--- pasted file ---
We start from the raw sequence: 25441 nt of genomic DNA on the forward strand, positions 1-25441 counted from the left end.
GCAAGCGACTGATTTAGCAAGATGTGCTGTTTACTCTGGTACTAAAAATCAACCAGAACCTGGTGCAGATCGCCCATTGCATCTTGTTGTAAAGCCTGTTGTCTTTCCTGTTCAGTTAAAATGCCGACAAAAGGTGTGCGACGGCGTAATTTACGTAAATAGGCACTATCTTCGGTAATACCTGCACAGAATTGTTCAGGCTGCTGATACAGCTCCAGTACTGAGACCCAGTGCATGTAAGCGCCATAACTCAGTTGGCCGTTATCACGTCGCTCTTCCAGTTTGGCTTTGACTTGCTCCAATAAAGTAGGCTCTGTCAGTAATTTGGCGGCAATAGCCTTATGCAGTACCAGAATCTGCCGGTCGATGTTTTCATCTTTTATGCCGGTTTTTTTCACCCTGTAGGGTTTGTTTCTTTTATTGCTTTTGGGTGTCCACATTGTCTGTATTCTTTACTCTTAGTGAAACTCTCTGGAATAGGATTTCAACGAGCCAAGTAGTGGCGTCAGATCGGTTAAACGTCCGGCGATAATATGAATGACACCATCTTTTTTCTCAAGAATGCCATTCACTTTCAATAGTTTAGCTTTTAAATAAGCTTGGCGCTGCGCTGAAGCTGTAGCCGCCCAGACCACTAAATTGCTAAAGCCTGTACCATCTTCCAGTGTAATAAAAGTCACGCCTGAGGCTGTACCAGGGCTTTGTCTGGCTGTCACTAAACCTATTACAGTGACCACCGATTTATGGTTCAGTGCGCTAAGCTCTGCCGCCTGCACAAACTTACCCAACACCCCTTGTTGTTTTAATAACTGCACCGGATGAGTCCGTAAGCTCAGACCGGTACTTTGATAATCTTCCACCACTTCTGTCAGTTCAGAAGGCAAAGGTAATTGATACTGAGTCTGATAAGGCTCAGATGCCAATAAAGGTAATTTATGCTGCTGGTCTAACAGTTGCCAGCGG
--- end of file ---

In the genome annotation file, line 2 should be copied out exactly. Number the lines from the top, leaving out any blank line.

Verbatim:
GCAAGCGACTGATTTAGCAAGATGTGCTGTTTACTCTGGTACTAAAAATCAACCAGAACCTGGTGCAGATCGCCCATTGCATCTTGTTGTAAAGCCTGTTGTCTTTCCTGTTCAGTTAAAATGCCGACAAAAGGTGTGCGACGGCGTAATTTACGTAAATAGGCACTATCTTCGGTAATACCTGCACAGAATTGTTCAGGCTGCTGATACAGCTCCAGTACTGAGACCCAGTGCATGTAAGCGCCATAACTCAGTTGGCCGTTATCACGTCGCTCTTCCAGTTTGGCTTTGACTTGCTCCAATAAAGTAGGCTCTGTCAGTAATTTGGCGGCAATAGCCTTATGCAGTACCAGAATCTGCCGGTCGATGTTTTCATCTTTTATGCCGGTTTTTTTCACCCTGTAGGGTTTGTTTCTTTTATTGCTTTTGGGTGTCCACATTGTCTGTATTCTTTACTCTTAGTGAAACTCTCTGGAATAGGATTTCAACGAGCCAAGTAGTGGCGTCAGATCGGTTAAACGTCCGGCGATAATATGAATGACACCATCTTTTTTCTCAAGAATGCCATTCACTTTCAATAGTTTAGCTTTTAAATAAGCTTGGCGCTGCGCTGAAGCTGTAGCCGCCCAGACCACTAAATTGCTAAAGCCTGTACCATCTTCCAGTGTAATAAAAGTCACGCCTGAGGCTGTACCAGGGCTTTGTCTGGCTGTCACTAAACCTATTACAGTGACCACCGATTTATGGTTCAGTGCGCTAAGCTCTGCCGCCTGCACAAACTTACCCAACACCCCTTGTTGTTTTAATAACTGCACCGGATGAGTCCGTAAGCTCAGACCGGTACTTTGATAATCTTCCACCACTTCTGTCAGTTCAGAAGGCAAAGGTAATTGATACTGAGTCTGATAAGGCTCAGATGCCAATAAAGGTAATTTATGCTGCTGGTCTAACAGTTGCCAGCGG